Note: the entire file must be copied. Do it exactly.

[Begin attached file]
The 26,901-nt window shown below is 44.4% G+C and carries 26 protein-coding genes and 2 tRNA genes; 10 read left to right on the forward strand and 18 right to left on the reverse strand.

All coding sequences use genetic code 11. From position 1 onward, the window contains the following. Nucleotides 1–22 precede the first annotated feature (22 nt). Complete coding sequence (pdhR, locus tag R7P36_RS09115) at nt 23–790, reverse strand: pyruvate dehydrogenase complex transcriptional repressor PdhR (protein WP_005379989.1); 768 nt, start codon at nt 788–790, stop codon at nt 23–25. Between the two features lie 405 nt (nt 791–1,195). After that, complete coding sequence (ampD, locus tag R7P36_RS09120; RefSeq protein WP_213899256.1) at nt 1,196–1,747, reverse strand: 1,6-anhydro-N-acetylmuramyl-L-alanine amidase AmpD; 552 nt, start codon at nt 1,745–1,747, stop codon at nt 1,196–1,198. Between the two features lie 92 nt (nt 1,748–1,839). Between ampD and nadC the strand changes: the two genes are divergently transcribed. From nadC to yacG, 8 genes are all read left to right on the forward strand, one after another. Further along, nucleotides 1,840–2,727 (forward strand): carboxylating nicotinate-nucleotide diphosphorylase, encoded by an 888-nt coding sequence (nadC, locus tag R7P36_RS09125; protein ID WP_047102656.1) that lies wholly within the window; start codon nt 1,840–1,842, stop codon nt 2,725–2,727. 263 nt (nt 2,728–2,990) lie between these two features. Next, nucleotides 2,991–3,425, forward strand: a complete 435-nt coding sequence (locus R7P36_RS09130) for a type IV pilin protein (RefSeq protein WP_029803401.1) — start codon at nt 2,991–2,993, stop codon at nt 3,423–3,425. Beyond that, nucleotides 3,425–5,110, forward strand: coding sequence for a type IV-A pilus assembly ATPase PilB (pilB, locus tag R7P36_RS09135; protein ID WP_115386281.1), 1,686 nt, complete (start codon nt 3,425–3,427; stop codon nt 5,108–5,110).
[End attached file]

The 26,901-nt window shown below is 44.4% G+C and carries 26 protein-coding genes and 2 tRNA genes; 10 read left to right on the forward strand and 18 right to left on the reverse strand.

All coding sequences use genetic code 11. From position 1 onward, the window contains the following. Nucleotides 1–22 precede the first annotated feature (22 nt). Complete coding sequence (pdhR, locus tag R7P36_RS09115) at nt 23–790, reverse strand: pyruvate dehydrogenase complex transcriptional repressor PdhR (protein WP_005379989.1); 768 nt, start codon at nt 788–790, stop codon at nt 23–25. Between the two features lie 405 nt (nt 791–1,195). After that, complete coding sequence (ampD, locus tag R7P36_RS09120; RefSeq protein WP_213899256.1) at nt 1,196–1,747, reverse strand: 1,6-anhydro-N-acetylmuramyl-L-alanine amidase AmpD; 552 nt, start codon at nt 1,745–1,747, stop codon at nt 1,196–1,198. Between the two features lie 92 nt (nt 1,748–1,839). Between ampD and nadC the strand changes: the two genes are divergently transcribed. From nadC to yacG, 8 genes are all read left to right on the forward strand, one after another. Further along, nucleotides 1,840–2,727 (forward strand): carboxylating nicotinate-nucleotide diphosphorylase, encoded by an 888-nt coding sequence (nadC, locus tag R7P36_RS09125; protein ID WP_047102656.1) that lies wholly within the window; start codon nt 1,840–1,842, stop codon nt 2,725–2,727. 263 nt (nt 2,728–2,990) lie between these two features. Next, nucleotides 2,991–3,425, forward strand: a complete 435-nt coding sequence (locus R7P36_RS09130) for a type IV pilin protein (RefSeq protein WP_029803401.1) — start codon at nt 2,991–2,993, stop codon at nt 3,423–3,425. Beyond that, nucleotides 3,425–5,110, forward strand: coding sequence for a type IV-A pilus assembly ATPase PilB (pilB, locus tag R7P36_RS09135; protein ID WP_115386281.1), 1,686 nt, complete (start codon nt 3,425–3,427; stop codon nt 5,108–5,110).